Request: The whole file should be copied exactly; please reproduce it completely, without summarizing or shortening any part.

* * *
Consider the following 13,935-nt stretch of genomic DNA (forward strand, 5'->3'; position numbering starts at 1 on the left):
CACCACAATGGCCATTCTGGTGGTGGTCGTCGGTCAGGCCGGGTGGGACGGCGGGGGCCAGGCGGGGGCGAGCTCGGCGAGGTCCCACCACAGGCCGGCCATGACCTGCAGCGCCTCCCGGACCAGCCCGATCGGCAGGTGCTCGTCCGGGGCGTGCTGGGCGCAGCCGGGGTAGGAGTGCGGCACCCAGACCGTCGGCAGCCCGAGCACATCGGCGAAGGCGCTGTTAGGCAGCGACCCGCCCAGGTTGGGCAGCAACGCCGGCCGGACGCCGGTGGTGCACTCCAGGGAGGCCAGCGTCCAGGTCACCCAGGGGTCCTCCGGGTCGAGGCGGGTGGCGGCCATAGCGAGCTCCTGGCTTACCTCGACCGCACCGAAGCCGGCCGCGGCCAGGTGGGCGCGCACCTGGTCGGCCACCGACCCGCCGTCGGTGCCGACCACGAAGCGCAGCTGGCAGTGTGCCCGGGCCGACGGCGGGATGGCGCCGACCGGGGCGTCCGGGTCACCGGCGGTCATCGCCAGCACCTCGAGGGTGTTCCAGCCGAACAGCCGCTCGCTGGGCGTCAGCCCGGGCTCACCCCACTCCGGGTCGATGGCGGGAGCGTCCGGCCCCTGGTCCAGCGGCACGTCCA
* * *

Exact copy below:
Consider the following 13,935-nt stretch of genomic DNA (forward strand, 5'->3'; position numbering starts at 1 on the left):
CACCACAATGGCCATTCTGGTGGTGGTCGTCGGTCAGGCCGGGTGGGACGGCGGGGGCCAGGCGGGGGCGAGCTCGGCGAGGTCCCACCACAGGCCGGCCATGACCTGCAGCGCCTCCCGGACCAGCCCGATCGGCAGGTGCTCGTCCGGGGCGTGCTGGGCGCAGCCGGGGTAGGAGTGCGGCACCCAGACCGTCGGCAGCCCGAGCACATCGGCGAAGGCGCTGTTAGGCAGCGACCCGCCCAGGTTGGGCAGCAACGCCGGCCGGACGCCGGTGGTGCACTCCAGGGAGGCCAGCGTCCAGGTCACCCAGGGGTCCTCCGGGTCGAGGCGGGTGGCGGCCATAGCGAGCTCCTGGCTTACCTCGACCGCACCGAAGCCGGCCGCGGCCAGGTGGGCGCGCACCTGGTCGGCCACCGACCCGCCGTCGGTGCCGACCACGAAGCGCAGCTGGCAGTGTGCCCGGGCCGACGGCGGGATGGCGCCGACCGGGGCGTCCGGGTCACCGGCGGTCATCGCCAGCACCTCGAGGGTGTTCCAGCCGAACAGCCGCTCGCTGGGCGTCAGCCCGGGCTCACCCCACTCCGGGTCGATGGCGGGAGCGTCCGGCCCCTGGTCCAGCGGCACGTCCA